Technology’s Role in Preventing Revolving Doors in Senior Living Communities

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Monitoring technologies can help identify some of the leading causes of premature discharge from senior living communities, and some providers are seeing a noticeable—and relatively speedy—return on investment after installing smart sensor technology platforms.

As aging in place trends continue and seniors put off moves into designated senior living communities, turnover times are shortening.


“Statistics show residents are staying 12-18 months and then turning over, rather than the previous 18-24 months,” says Traci Bild, president and founder of Bild & Company, a consulting firm that specializes in senior housing sales and marketing. She says some of her clients have reported resident stays averaging an even shorter eight to twelve months, compared to a pre-economic downturn range that was closer to three years.

“The revenue per resident has dramatically decreased,” she says.

Older residents are often accompanied by higher care needs and higher risk of hospitalization. And once they go to the hospital, their health is more likely to spiral downward, forcing moves into different levels of care.


Falls, infections, or other age-related afflictions often impede providers’ efforts to close the “back door” and prevent move-outs, but monitoring and smart sensor technology can help prevent acceleration to a revolving door.

“If you’re able to anticipate those sooner and adjust staffing models so they provide the service at the right time, to the right person, then you find some pretty significant results,” says Bryce Porter, Senior Living Manager at Care Innovations, an Intel-GE collaboration. “We’ve seen one case study where the increase in length of stay was over 63%. It’s largely being able to identify these trends before some more significant accidents or injuries take place.”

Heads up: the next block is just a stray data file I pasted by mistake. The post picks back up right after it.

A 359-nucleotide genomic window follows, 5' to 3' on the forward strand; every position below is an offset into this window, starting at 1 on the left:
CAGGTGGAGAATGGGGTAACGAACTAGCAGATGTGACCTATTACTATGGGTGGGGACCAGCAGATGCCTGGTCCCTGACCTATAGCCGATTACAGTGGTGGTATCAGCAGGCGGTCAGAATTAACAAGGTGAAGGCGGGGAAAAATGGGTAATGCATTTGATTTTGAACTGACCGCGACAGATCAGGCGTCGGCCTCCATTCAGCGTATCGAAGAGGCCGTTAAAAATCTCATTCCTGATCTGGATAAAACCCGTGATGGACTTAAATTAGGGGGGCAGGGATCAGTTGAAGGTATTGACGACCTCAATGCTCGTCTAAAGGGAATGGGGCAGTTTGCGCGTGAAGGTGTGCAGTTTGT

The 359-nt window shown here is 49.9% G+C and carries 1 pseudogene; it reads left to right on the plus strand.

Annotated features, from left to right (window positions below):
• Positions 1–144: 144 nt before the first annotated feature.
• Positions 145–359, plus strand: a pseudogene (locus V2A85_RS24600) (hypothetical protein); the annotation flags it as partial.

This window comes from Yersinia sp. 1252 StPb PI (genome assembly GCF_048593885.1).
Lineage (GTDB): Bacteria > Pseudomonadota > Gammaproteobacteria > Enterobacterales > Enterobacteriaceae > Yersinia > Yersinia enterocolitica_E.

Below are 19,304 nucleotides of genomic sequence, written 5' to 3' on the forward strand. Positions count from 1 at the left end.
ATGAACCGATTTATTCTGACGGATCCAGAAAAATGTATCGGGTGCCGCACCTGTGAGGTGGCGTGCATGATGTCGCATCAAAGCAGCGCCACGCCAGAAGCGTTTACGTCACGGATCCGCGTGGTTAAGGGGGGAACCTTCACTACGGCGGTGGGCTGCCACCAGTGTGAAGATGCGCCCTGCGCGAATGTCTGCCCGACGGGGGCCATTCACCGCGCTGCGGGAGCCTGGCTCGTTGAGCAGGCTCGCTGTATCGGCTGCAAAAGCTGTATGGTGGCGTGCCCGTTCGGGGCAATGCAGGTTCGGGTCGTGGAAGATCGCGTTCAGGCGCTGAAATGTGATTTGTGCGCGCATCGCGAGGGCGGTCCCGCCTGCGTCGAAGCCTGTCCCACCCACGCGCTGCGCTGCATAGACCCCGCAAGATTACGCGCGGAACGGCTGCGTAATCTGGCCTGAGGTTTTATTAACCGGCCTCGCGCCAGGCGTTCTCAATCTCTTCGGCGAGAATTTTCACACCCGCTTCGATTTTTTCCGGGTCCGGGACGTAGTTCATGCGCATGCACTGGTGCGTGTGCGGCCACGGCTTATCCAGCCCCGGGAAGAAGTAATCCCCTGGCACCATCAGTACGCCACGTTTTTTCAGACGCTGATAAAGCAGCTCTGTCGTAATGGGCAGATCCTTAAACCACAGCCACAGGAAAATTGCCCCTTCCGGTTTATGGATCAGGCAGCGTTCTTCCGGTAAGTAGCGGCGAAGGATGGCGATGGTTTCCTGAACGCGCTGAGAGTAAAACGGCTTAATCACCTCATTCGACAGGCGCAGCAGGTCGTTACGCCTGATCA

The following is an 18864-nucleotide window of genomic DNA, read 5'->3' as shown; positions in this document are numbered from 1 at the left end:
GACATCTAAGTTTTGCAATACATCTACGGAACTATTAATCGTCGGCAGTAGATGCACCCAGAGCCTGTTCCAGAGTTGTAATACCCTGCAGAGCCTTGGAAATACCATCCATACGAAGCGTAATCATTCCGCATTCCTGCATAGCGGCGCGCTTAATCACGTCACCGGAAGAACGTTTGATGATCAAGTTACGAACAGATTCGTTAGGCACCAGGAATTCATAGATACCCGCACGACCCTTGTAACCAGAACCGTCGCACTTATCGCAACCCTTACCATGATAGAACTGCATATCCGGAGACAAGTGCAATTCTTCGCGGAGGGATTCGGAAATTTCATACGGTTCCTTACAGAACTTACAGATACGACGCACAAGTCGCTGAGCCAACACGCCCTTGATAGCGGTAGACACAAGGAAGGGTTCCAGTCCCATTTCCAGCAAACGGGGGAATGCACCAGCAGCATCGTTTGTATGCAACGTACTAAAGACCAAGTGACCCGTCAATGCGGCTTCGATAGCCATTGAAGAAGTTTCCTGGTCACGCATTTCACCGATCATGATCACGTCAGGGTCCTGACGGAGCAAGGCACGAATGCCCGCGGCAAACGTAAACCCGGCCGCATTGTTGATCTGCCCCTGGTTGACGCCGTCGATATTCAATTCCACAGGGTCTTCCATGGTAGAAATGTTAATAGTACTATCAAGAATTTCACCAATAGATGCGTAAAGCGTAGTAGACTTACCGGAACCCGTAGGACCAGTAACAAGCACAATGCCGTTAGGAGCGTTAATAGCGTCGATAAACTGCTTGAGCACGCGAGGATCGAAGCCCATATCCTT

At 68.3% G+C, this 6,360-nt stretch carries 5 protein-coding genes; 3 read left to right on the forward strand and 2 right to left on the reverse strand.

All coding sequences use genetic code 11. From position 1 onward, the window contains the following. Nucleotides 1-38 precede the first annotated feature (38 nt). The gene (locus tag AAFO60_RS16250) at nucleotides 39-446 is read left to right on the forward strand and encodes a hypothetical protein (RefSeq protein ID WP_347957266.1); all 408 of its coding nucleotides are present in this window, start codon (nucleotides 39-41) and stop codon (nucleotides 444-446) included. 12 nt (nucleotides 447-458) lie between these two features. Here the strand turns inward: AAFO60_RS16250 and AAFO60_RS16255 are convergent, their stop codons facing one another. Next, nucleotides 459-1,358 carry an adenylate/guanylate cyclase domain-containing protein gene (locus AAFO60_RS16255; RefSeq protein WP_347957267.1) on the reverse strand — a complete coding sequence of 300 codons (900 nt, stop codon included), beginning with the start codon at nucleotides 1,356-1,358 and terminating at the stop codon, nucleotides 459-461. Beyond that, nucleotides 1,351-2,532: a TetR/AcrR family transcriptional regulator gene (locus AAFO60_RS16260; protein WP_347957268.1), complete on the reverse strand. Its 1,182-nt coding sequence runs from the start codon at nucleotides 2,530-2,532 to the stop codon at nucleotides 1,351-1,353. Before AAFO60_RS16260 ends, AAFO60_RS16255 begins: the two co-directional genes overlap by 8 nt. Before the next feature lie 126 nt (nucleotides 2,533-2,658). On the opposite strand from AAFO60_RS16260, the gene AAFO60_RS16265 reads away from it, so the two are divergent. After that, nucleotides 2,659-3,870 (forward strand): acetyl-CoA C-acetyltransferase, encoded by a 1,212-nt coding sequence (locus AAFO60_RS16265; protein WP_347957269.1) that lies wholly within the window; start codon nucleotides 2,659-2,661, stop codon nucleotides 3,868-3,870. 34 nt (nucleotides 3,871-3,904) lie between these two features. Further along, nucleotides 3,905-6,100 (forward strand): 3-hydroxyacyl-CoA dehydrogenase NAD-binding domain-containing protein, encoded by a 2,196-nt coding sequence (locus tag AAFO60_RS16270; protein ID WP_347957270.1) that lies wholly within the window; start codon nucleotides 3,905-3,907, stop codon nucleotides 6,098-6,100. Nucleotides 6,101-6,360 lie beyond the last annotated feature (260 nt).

In the five years Porter has been working with senior living organizations to implement smart sensor technology, he says the trend has been for companies to realize a positive return on investment about two to three years into deployment.

Eskaton, a California-based non-profit senior living provider of independent living, assisted living, and memory care implemented a Care Innovations QuietCare pilot program in one building in 2009 before moving forward with a 2013 roll-out to eight more buildings. The organization saw a positive return on investment in two years.

“We calculated that if two people move into a community based on having QuietCare as a market differentiator, we’ll have already recouped the costs [of installing the platform in that community,” says Sheri Peifer, senior vice president of Innovation and Strategic Development at Eskaton. “We want to make sure we’re positioning ourselves and doing all of the appropriate monitoring and interventions we can to help facilitate a longer, more well resident stay, and also look at how our customer service can be enhanced.”

Using the platform, Eskaton can use resident reports that are generated based on collected data to share with families and work with healthcare partners in preventing readmissions.

“In memory care, we noticed that the system has been very advantageous to help us with individuals who have challenges related to wandering or agitation,” Peifer says. “Or, if we’re concerned about bathroom usage, we’re able to put on a night motion sensor and monitor that more closely.”

Eskaton is always searching for ways to elongate resident stays, decrease emergency room visits, and decrease falls, says Peifer, and lately has especially honed in on reducing hospital readmissions, particularly on the skilled nursing and rehabilitation side.

“With people being discharged more quickly to their homes—including to [apartments in] assisted living—we’re being held more accountable to ourselves and our healthcare partners to drive down that readmission rate,” she says. “At our care centers, we have about a 12% readmission rate, compared to a national rate of about 24%.”

The platform has enabled Eskaton to see emergent conditions and react in a more timely way. Instead of sending residents to emergency rooms after an infection has become full-blown, communities can intervene in a timely manner to prevent what could become a higher level of need.

While deploying these types of monitoring platforms aren’t an industry standard quite yet, it wasn’t until the 1960s that pull-cords in senior care were standardized, Peifer points out. The call-system concept just needs to be brought into the 21st century.

One of the biggest roadblocks to larger-scale or even initial implementation of senior care technology is status quo with companies set in their ways, says Porter, but they need “the ability to look for innovative ways to improve performance results”—and technology can help.

Written by Alyssa Gerace